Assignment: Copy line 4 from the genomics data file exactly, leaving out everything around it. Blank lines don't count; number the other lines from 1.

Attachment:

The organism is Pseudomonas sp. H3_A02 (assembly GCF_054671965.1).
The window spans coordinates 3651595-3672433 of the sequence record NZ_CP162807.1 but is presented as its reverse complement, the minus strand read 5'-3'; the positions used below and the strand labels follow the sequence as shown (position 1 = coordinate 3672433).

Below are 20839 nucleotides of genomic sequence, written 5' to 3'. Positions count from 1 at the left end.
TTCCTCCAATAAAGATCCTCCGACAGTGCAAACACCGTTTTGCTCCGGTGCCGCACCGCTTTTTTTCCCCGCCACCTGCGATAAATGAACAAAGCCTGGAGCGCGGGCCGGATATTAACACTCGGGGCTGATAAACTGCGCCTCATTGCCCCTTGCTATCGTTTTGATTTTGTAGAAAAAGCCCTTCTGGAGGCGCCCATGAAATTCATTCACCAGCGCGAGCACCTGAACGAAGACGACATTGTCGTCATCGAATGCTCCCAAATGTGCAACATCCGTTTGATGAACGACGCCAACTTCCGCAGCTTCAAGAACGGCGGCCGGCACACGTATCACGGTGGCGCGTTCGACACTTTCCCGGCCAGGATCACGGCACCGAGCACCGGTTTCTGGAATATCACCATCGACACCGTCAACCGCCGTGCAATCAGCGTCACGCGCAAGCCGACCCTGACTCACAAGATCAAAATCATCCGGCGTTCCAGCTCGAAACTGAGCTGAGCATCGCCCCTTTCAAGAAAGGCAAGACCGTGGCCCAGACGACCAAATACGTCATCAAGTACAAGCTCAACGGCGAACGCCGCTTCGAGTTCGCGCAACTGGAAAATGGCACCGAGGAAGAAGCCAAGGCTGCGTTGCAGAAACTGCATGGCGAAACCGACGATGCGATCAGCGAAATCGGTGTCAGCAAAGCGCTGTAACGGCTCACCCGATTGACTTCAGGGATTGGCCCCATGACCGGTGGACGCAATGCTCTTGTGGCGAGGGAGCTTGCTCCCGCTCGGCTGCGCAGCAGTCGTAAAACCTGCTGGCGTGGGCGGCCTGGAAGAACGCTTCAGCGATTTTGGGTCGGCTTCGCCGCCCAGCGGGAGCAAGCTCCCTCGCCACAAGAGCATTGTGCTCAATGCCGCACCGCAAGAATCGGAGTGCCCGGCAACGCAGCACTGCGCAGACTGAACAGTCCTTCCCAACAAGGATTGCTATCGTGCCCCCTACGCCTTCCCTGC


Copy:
TTCCTCCAATAAAGATCCTCCGACAGTGCAAACACCGTTTTGCTCCGGTGCCGCACCGCTTTTTTTCCCCGCCACCTGCGATAAATGAACAAAGCCTGGAGCGCGGGCCGGATATTAACACTCGGGGCTGATAAACTGCGCCTCATTGCCCCTTGCTATCGTTTTGATTTTGTAGAAAAAGCCCTTCTGGAGGCGCCCATGAAATTCATTCACCAGCGCGAGCACCTGAACGAAGACGACATTGTCGTCATCGAATGCTCCCAAATGTGCAACATCCGTTTGATGAACGACGCCAACTTCCGCAGCTTCAAGAACGGCGGCCGGCACACGTATCACGGTGGCGCGTTCGACACTTTCCCGGCCAGGATCACGGCACCGAGCACCGGTTTCTGGAATATCACCATCGACACCGTCAACCGCCGTGCAATCAGCGTCACGCGCAAGCCGACCCTGACTCACAAGATCAAAATCATCCGGCGTTCCAGCTCGAAACTGAGCTGAGCATCGCCCCTTTCAAGAAAGGCAAGACCGTGGCCCAGACGACCAAATACGTCATCAAGTACAAGCTCAACGGCGAACGCCGCTTCGAGTTCGCGCAACTGGAAAATGGCACCGAGGAAGAAGCCAAGGCTGCGTTGCAGAAACTGCATGGCGAAACCGACGATGCGATCAGCGAAATCGGTGTCAGCAAAGCGCTGTAACGGCTCACCCGATTGACTTCAGGGATTGGCCCCATGACCGGTGGACGCAATGCTCTTGTGGCGAGGGAGCTTGCTCCCGCTCGGCTGCGCAGCAGTCGTAAAACCTGCTGGCGTGGGCGGCCTGGAAGAACGCTTCAGCGATTTTGGGTCGGCTTCGCCGCCCAGCGGGAGCAAGCTCCCTCGCCACAAGAGCATTGTGCTCAATGCCGCACCGCAAGAATCGGAGTGCCCGGCAACGCAGCACTGCGCAGACTGAACAGTCCTTCCCAACAAGGATTGCTATCGTGCCCCCTACGCCTTCCCTGC